Author Topic: Outdoor draft system  (Read 1106 times)

Offline phillamb168

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Outdoor draft system
« on: May 06, 2013, 05:55:35 AM »
Been a while since I last posted - lots going on, including a move to a new (to us, anyway) house. Nice thing about the new place is that there's a patio off the first floor that has a workshop underneath, so one of the ideas I've been playing with is running some draft lines up from the workshop through to the patio and having a few built-in taps on what will eventually be the outdoor kitchen. I'm not too worried about keeping the lines cool - the walls are super thick in the workshop and it stays relatively cool, so with insulated lines I shouldn't think I'll loose too much temp on the ~10-15 foot vertical trip. But, I've never run lines outside before and I'm wondering if it's a reasonable idea, and if there's anything in specific I should watch out for.
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Offline Mark G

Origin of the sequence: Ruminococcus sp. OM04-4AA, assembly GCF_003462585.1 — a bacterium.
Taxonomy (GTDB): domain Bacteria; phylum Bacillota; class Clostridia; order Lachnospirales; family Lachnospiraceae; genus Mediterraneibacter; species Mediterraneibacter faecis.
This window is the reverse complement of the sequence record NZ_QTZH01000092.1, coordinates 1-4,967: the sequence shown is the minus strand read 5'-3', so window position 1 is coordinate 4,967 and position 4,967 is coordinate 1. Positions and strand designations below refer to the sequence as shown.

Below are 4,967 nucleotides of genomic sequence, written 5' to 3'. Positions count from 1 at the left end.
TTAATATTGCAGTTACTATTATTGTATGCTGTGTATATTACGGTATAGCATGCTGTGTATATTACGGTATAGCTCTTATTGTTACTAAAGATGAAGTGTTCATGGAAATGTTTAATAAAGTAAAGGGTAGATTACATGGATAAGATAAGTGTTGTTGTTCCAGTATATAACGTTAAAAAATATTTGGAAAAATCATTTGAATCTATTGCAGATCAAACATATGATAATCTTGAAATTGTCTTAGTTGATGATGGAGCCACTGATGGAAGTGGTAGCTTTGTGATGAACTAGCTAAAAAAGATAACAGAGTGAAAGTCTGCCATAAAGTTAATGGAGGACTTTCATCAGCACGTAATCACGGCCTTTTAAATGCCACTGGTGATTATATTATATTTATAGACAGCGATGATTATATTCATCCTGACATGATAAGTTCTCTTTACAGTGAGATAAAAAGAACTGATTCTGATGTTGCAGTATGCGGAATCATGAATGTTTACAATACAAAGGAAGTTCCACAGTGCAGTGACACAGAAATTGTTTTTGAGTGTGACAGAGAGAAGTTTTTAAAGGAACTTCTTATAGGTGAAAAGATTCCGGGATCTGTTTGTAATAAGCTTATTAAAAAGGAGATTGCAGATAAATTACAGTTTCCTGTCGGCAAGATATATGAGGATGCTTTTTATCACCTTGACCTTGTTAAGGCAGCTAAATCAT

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Re: Outdoor draft system
« Reply #1 on: May 06, 2013, 07:11:20 AM »
Sounds like a fantastic idea. Couple things that come to mind... Keep the lines cold. I'm not sure just insulating the lines will be enough, but maybe. No idea what a small glycol system would run you in France. You could run the lines inside PVC pipe with a small fan circulating cold air through it as an alternative. Secondly, don't forget to take into account the vertical rise in calculating the resistance of your system. You'll probably need to go with 1/4 inch lines.

Congrats on the new house, and good luck with the outdoor taps!
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Offline phillamb168

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Re: Outdoor draft system
« Reply #2 on: May 07, 2013, 07:11:20 AM »
A 5-line glycol system runs about 700 GBP/800 EUR/1000 USD. I like your cooled PVC pipe idea. Alternatively, I wonder if sealing the PVC and filling it with water or glycol would work, with no need for recirc. Assuming perhaps convection would help keep things circulating.